NEW YORK -- Steven Stamkos' frustrations were already building before he got to New York City. The effort he witnessed from the Tampa Bay Lightning on Thursday night at Madison Square Garden sent him over the edge.
Stamkos pulled no punches with his comments about the way his team played in a 4-1 loss to the New York Rangers, its third straight defeat, fourth in the past five games and ninth in regulation over the past 13 games.
The Lightning were outshot 20-3 in the first period, 35-11 after two and 42-25 overall.
"It's embarrassing, the first 20 minutes," Stamkos told NHL.com seconds after tossing the final scoresheet out of his hands. "I mean, 20-3 in shots, we need to wake up. There's really nothing else. Our goalie kept us in the game, thank God, but it's embarrassing."
Stamkos has tried to stay positive through this brutal stretch. He's tried to believe the Lightning will eventually pull out of their slump and start playing like they did when they opened the season 6-1-0.
He's held on to the belief they will wake up and start putting points in the bank to get comfortable in a winnable Southeast Division.
It's hard for him to believe any of that now -- not after the way the Rangers outhit, outhustled, outsmarted and outmanned his team Thursday.
"We're not playing with enough desperation," said Stamkos, who assisted on Tampa Bay's goal but won five of 20 faceoffs, contributing to the Lightning losing 66 percent to the Rangers.
"I mean, we didn't hit anyone," Stamkos continued. "We didn't make any plays. We didn't put the puck in deep. It was so easy for them [the Rangers] in the first and we dig ourselves a hole again. Every game is the same thing."
Stamkos is not alone in his frustrations.
Defenseman Victor Hedman also used the word "embarrassing" to describe the way the Lightning played.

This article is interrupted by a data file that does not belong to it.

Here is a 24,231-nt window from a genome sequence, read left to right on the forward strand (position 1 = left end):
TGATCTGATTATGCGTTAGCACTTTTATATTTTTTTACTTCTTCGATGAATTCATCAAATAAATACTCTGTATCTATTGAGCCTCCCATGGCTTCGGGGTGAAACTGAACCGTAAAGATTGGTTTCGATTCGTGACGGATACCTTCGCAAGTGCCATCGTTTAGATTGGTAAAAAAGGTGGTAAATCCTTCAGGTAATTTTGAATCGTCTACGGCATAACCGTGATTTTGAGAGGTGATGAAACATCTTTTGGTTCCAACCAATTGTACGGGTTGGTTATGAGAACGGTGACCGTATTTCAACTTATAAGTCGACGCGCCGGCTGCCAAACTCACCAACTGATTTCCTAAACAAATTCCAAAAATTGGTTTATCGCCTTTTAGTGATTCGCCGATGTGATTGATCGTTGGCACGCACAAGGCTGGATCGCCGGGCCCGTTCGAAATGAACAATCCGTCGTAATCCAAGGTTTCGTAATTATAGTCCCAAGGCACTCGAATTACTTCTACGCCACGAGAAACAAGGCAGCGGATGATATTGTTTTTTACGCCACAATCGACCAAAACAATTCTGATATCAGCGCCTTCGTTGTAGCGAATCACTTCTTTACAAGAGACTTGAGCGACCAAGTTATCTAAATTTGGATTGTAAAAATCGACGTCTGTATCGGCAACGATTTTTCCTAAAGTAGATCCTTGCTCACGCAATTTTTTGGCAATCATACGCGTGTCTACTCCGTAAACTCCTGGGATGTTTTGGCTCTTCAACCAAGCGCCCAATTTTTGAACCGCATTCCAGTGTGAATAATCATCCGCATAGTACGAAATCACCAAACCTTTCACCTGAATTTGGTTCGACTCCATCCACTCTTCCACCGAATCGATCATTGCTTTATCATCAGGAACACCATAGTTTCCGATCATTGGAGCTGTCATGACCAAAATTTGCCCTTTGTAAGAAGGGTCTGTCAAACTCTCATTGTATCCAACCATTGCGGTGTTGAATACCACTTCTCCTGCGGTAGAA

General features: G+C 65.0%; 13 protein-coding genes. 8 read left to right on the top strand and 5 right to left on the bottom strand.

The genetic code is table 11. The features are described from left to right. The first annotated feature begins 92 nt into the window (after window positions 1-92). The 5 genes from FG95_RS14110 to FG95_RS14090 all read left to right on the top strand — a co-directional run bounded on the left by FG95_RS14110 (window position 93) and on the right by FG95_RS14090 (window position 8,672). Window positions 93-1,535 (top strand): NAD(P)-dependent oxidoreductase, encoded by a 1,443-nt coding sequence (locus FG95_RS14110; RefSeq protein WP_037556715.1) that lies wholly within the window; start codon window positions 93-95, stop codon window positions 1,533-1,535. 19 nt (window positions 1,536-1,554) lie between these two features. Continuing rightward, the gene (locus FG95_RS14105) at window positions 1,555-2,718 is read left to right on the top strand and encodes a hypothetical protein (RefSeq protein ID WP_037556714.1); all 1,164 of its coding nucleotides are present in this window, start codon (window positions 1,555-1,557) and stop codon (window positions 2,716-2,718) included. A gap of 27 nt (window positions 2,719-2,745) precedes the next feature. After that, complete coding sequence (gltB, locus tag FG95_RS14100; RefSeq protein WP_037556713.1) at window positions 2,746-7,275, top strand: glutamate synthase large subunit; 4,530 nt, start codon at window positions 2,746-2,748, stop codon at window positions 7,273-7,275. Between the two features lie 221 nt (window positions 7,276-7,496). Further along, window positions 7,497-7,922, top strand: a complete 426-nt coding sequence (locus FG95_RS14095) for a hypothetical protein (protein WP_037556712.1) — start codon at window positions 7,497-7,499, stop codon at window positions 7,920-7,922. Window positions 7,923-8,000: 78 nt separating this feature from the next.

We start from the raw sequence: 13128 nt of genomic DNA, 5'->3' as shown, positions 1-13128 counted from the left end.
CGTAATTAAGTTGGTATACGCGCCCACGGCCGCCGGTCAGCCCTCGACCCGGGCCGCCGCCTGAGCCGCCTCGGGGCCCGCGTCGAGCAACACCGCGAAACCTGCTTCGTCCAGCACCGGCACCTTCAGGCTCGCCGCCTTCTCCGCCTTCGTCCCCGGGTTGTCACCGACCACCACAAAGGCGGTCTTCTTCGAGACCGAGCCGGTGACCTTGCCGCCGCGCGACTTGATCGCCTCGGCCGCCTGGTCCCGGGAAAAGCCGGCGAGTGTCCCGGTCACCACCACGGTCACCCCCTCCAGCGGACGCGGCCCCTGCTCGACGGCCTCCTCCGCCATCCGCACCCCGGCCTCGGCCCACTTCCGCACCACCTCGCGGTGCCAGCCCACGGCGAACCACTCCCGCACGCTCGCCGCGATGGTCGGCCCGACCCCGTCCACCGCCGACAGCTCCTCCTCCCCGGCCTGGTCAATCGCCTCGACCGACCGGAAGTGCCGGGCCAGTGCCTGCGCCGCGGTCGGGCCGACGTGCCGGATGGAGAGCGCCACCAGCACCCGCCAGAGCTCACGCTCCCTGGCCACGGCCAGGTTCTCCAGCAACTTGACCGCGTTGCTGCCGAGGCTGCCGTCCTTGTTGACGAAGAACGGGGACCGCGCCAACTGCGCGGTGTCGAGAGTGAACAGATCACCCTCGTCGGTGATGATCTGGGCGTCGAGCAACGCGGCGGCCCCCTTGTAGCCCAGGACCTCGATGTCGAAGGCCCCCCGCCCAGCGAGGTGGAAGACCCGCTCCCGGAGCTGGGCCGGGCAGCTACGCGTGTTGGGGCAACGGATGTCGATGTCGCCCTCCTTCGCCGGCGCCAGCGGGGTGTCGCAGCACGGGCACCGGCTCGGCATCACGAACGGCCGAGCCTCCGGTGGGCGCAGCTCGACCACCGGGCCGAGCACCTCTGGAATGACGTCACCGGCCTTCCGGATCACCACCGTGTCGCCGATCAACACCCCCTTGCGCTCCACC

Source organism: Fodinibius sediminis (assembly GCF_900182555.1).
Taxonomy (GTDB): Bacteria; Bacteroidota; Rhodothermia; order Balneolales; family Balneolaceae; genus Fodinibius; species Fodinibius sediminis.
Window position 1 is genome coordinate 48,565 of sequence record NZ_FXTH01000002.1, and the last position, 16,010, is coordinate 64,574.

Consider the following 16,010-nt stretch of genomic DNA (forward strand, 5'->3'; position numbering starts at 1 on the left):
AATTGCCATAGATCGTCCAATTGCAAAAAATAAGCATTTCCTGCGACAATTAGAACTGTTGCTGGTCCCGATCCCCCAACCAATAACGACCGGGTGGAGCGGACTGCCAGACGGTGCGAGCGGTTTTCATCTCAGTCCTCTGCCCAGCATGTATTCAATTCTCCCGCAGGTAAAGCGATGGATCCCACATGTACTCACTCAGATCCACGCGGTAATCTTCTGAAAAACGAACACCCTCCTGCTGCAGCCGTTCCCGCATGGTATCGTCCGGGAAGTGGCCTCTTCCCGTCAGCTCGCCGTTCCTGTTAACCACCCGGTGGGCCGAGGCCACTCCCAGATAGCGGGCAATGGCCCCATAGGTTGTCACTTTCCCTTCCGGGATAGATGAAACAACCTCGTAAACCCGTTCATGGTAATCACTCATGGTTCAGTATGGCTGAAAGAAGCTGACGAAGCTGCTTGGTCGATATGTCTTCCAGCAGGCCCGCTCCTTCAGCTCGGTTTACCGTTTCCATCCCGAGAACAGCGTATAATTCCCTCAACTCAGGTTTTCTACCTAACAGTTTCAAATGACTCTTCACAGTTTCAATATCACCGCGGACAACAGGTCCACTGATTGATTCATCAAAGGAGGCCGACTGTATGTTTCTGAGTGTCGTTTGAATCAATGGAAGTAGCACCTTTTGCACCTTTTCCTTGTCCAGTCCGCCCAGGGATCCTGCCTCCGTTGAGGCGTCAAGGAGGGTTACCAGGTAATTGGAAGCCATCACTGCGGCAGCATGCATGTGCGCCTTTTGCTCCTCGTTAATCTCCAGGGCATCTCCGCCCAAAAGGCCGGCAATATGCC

"We weren't there," Hedman said.
Tampa Bay coach Guy Boucher said New York basically had no opponent for the first two periods. When the Lightning finally came to play in the third (they outshot the Rangers 14-7 and had several quality scoring chances on goalie Henrik Lundqvist), they still offered nothing in the way of tangible production.
Their overall effort was way too late anyway.
"You can't win on the road or at home if you show up in the third period," Boucher said.
A reflective Martin St. Louis, who was shocked the Lightning were trailing only 2-1 despite being outshot 35-8 at one point in the second period, talked about commitment to each other as teammates, playing for one another, and masking another guy's mistake by making a good play of your own.
The Lightning are getting none of that now. It shows in their play and it translates to their 3-9-1 record over the past 13 games.
"You have to look at yourself in the mirror and be honest about your game," St. Louis said. "To be positive is one thing, but being honest with yourself is a lot more important than being positive."
There were no positives to take from Thursday's game. As Stamkos said, it was more of the same for the struggling Lightning.
They have enough firepower to come back in a lot of games, but in six of their 11 losses this season (shootout included) they have trailed by three goals or more.
It's catching up to them.
"Talk about work ethic before, it's not there right now. Guys aren't making any plays," Stamkos said, this time to a group of reporters. "We want to be hungry for the puck. We're in the NHL. We want guys to make a play, but make the right play. Go in, get a forecheck on, get a hit, get pucks to the net.
"It's at a point right now where we need to step up, the leadership, and we need to make it happen. We can't wait around for guys to get going here. It's 20 games into a season that is only 48 games.
"There is enough talking going on. We need action."